Northern Michigan University has announced that it plans to fight the proposed closure of the 44-year-old Army Reserve Officer Training Corp program.
The U.S. Army announced earlier this week that NMU's ROTC program is one of 13 that are being eliminated at the end of the 2014-2015 academic school year. The Army cited the number of lieutenants commissioned annually from each program as a key factor in deciding to close the 13 programs.
NMU President David Haynes disagrees with the decision, and stated that the university plans to use any opportunity available to keep the program open.
"Northern Michigan University will explore every appeals opportunity available to fight this," said Haynes. "Our current cadets and all of the high school students in the Upper Peninsula and Northern Wisconsin hoping to prepare to serve their nation in the Army following completion of their college degrees are being punished by this decision, and we will not take that lightly."
Haynes went on to add that the U.P. has a strong history of a high level of military service, and that the "U.S. Army should repay that tradition of service."
In the last 44 years of the program, NMU has seen nearly 400 students graduate from the military science/ROTC program, with 65 cadets currently in the ROTC program. The Army states that the closures do not reflect on the institutions themselves, but are a way to better use resources.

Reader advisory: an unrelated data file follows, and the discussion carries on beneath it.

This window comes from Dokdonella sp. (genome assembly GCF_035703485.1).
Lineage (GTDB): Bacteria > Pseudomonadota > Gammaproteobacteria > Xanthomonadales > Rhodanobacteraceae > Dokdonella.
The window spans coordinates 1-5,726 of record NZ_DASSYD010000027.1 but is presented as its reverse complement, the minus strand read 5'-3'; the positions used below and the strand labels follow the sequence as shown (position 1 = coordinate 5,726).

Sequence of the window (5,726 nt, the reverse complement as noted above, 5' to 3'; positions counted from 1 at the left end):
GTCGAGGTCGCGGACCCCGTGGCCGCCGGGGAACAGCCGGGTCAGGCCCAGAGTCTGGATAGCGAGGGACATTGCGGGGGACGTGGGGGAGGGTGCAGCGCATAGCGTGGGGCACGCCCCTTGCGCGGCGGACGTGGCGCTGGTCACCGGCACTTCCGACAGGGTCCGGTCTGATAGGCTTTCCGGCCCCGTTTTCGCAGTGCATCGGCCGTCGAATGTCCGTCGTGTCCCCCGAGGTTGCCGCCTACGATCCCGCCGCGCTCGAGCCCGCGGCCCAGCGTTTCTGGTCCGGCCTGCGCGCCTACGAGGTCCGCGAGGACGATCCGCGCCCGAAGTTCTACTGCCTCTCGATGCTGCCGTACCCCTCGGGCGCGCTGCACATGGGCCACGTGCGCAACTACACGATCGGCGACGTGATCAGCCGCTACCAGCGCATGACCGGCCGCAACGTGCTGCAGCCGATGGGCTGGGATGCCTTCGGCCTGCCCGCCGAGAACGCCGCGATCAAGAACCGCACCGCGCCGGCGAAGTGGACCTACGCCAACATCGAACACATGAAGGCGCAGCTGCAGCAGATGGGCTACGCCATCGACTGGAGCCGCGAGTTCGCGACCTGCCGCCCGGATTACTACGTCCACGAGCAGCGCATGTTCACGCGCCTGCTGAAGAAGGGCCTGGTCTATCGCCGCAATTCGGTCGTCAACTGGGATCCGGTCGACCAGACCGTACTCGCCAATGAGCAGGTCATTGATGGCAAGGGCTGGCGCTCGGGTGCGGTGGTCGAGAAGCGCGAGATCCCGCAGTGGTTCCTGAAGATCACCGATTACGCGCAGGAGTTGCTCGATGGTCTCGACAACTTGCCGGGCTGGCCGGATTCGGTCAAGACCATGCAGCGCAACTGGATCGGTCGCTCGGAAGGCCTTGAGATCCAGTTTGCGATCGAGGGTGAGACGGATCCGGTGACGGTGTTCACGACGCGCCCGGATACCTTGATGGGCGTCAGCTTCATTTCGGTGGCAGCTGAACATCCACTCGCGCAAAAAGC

"The decision to close the 13 ROTC programs is not a reflection on the quality of those academic institutions or the outstanding officers produced at those schools," said Karl F. Schneider, acting assistant secretary of the Army for Manpower and Reserve Affairs. "These closures are necessary changes that allow for more efficient use of available resources within the command, while maintaining a presence in all 50 states. The Army will continue to be good stewards of its resources through prudent transformation of the institutional Army."
President Haynes added that this closure will also have an impact on the Michigan National Guard by taking away a training source, and wants to see a clearer picture as to why the program was chosen for closure.
"We want a clear explanation of the methodology used in the decision-making, especially why so many rural institutions are on the list," Haynes commented. "Northern has seen growth in the number of officers commissioned over the past five years. We've also had numerous occasions when our cadets ranked among the best in the nation at U.S. Army ROTC leadership and training camps."
Haynes added that NMU is the second to lowest in cost of tuition in Michigan, and may be one of the least expensive universities to host an Army ROTC program.
NMU's current cadets will continue to receive full assistance through the 2014-2015 academic year, according to the Army. The 13 ROTC programs slated for closure are listed below. There are currently 273 Army ROTC programs nationwide.
University of South DakotaNorthern Michigan UniversityNorth Dakota State UniversityUniversity of Wisconsin--La CrosseArkansas State UniversityUniversity of Tennessee at MartinUniversity of North AlabamaGeorgia Regents (Augusta State) UniversityUniversity of Southern MississippiEast Tennessee State UniversityMorehead State UniversityTennessee Technological UniversityUniversity of California--Santa Barbara